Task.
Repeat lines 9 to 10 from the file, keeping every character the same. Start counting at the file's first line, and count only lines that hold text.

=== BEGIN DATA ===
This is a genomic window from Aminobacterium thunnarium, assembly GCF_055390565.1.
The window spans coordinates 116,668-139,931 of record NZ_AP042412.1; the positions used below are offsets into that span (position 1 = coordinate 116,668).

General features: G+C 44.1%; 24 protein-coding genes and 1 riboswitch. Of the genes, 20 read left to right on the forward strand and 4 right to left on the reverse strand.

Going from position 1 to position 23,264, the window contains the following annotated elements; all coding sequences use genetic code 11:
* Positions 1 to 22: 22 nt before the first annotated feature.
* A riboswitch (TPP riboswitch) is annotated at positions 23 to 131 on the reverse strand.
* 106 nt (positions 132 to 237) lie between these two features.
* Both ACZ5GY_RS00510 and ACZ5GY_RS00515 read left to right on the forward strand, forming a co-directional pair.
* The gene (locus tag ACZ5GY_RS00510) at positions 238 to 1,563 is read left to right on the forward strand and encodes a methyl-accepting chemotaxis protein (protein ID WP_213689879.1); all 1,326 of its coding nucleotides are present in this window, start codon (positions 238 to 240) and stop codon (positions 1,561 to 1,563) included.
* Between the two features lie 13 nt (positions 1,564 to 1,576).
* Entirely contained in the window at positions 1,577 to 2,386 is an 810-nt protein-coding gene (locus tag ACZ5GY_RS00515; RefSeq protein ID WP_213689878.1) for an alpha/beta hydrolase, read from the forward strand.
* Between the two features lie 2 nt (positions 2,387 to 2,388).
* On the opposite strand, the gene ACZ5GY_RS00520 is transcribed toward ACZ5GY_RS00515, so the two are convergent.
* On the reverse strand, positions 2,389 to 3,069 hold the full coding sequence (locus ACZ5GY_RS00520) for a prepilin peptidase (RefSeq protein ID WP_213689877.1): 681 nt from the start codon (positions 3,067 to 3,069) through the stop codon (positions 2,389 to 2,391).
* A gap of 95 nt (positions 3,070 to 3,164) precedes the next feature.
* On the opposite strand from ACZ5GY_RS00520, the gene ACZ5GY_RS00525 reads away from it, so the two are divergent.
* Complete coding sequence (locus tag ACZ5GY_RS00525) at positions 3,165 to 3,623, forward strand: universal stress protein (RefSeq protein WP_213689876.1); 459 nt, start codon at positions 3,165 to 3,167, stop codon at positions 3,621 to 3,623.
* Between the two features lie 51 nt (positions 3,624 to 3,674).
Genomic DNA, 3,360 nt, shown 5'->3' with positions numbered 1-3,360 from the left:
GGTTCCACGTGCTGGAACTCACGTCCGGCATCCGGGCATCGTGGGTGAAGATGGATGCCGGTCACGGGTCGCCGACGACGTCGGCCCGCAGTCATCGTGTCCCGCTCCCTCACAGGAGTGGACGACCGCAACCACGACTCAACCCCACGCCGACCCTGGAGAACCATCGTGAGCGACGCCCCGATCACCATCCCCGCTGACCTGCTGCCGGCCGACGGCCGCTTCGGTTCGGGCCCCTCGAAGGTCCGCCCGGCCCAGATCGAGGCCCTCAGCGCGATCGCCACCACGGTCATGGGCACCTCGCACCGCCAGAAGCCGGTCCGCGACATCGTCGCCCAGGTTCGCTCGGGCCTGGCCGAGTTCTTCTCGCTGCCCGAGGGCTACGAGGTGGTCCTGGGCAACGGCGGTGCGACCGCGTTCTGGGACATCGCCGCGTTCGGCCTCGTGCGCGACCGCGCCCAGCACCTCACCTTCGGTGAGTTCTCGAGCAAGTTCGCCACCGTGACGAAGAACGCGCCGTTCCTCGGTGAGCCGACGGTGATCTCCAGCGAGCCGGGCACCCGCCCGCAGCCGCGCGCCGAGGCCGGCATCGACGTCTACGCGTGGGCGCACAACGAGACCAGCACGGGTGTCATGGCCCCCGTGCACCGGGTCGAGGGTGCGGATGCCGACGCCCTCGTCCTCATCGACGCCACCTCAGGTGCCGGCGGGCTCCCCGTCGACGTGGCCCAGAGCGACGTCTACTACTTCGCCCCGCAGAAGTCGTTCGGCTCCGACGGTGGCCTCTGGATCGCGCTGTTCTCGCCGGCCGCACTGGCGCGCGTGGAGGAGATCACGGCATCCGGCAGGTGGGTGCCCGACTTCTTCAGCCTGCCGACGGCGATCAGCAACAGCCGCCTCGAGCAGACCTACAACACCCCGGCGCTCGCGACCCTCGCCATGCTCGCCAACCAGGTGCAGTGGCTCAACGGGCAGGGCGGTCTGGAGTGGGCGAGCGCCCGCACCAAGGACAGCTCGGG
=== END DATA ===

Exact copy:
* The gene (locus tag ACZ5GY_RS00510) at positions 238 to 1,563 is read left to right on the forward strand and encodes a methyl-accepting chemotaxis protein (protein ID WP_213689879.1); all 1,326 of its coding nucleotides are present in this window, start codon (positions 238 to 240) and stop codon (positions 1,561 to 1,563) included.
* Between the two features lie 13 nt (positions 1,564 to 1,576).